One of the Union submissions is that there was a breach of that agreement by the Company. The basis of that submission appears to be that radios are necessary equipment, and that in this case the radio was not supplied by "personnel other than trainmen". Assuming that a radio is "necessary equipment" then it would be the case that the Company should ensure that one would be supplied, and it would not be entitled to require trainmen to supply the caboose with a radio. In the instant case the Company did require that a radio be in the caboose: it was the grievor himself who protested its presence, on grounds which, as will appear, were entirely spurious. Further, the Company did not require a trainman to supply the caboose with a radio. The grievor himself was not at fault in not obtaining a radio at the yard office. On the other hand the trainman, while not obliged to do so, was certainly not committing any offence when he signed for and took a radio to the caboose. He did not have to do that, but it was not wrong of him to do so, and the trainman's action quite obviously does not constitute a violation by the Company of Clause (g) of the Run-Through (Pooled) Caboose Agreement. The Company was not in violation of that agreement in this case.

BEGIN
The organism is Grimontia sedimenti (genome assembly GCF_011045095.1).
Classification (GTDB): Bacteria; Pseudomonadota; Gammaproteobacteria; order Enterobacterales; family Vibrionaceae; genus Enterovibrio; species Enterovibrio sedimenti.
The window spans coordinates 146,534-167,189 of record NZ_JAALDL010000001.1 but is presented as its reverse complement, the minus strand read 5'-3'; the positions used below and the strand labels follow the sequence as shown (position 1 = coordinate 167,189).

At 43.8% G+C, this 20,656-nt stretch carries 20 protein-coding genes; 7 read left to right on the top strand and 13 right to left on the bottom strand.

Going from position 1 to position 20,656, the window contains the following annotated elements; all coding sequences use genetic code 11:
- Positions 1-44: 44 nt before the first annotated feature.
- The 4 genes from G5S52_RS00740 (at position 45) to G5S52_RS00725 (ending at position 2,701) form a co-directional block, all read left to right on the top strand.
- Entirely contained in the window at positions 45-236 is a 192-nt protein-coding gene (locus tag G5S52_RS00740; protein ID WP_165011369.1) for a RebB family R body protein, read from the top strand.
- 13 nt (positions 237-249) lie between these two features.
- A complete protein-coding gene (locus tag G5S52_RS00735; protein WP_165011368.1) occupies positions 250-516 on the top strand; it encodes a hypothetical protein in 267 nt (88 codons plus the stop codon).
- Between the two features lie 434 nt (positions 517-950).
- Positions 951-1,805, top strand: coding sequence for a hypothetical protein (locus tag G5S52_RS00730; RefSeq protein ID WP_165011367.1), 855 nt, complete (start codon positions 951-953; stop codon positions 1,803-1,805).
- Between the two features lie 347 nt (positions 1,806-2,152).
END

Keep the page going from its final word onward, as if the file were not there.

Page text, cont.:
The grievor, seeing Mr. Lupul with the radio, told him that he should not place the radio in the caboose, and that the train would not leave the terminal if it were. This confused Mr. Lupul, who then returned to the yard office to seek advice. He was told by the assistant superintendent that he could use the radio if it had been properly signed out. That had been done, and so Mr. Lupul took the radio to the caboose. This behaviour on the part of Mr. Lupul was entirely correct. To question an instruction is not necessarily to disobey it. Having sought higher authority than the conductor Mr. Lupul was then justified in what he did. There was no ground whatever for the grievor to seek a replacement for Mr. Lupul, or to take the position that he had somehow contradicted his authority as a conductor.